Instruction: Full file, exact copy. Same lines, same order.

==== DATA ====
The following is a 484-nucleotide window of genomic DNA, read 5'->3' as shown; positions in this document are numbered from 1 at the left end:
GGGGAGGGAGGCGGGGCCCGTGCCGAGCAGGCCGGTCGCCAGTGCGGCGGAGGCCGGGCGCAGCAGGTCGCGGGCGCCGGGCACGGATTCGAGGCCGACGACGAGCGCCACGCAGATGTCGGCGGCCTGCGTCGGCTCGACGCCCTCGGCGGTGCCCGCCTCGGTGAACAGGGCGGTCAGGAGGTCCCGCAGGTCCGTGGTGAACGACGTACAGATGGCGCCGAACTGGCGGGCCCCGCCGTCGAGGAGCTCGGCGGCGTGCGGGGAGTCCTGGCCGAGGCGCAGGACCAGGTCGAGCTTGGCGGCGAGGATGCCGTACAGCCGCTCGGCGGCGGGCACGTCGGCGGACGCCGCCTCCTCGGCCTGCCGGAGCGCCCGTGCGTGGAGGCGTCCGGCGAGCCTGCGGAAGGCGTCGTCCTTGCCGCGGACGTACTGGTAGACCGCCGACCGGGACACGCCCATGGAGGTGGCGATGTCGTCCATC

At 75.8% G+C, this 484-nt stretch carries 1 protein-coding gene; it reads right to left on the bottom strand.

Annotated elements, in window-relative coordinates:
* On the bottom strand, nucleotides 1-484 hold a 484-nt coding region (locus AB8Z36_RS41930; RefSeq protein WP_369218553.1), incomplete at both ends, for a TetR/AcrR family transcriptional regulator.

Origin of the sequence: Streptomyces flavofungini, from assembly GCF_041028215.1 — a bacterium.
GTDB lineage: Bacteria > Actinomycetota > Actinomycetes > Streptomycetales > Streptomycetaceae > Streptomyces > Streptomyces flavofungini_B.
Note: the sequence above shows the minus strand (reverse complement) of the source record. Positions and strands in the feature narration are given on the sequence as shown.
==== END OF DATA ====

The following is a 484-nucleotide window of genomic DNA, read 5'->3' as shown; positions in this document are numbered from 1 at the left end:
GGGGAGGGAGGCGGGGCCCGTGCCGAGCAGGCCGGTCGCCAGTGCGGCGGAGGCCGGGCGCAGCAGGTCGCGGGCGCCGGGCACGGATTCGAGGCCGACGACGAGCGCCACGCAGATGTCGGCGGCCTGCGTCGGCTCGACGCCCTCGGCGGTGCCCGCCTCGGTGAACAGGGCGGTCAGGAGGTCCCGCAGGTCCGTGGTGAACGACGTACAGATGGCGCCGAACTGGCGGGCCCCGCCGTCGAGGAGCTCGGCGGCGTGCGGGGAGTCCTGGCCGAGGCGCAGGACCAGGTCGAGCTTGGCGGCGAGGATGCCGTACAGCCGCTCGGCGGCGGGCACGTCGGCGGACGCCGCCTCCTCGGCCTGCCGGAGCGCCCGTGCGTGGAGGCGTCCGGCGAGCCTGCGGAAGGCGTCGTCCTTGCCGCGGACGTACTGGTAGACCGCCGACCGGGACACGCCCATGGAGGTGGCGATGTCGTCCATC

At 75.8% G+C, this 484-nt stretch carries 1 protein-coding gene; it reads right to left on the bottom strand.

Annotated elements, in window-relative coordinates:
* On the bottom strand, nucleotides 1-484 hold a 484-nt coding region (locus AB8Z36_RS41930; RefSeq protein WP_369218553.1), incomplete at both ends, for a TetR/AcrR family transcriptional regulator.

Origin of the sequence: Streptomyces flavofungini, from assembly GCF_041028215.1 — a bacterium.
GTDB lineage: Bacteria > Actinomycetota > Actinomycetes > Streptomycetales > Streptomycetaceae > Streptomyces > Streptomyces flavofungini_B.
Note: the sequence above shows the minus strand (reverse complement) of the source record. Positions and strands in the feature narration are given on the sequence as shown.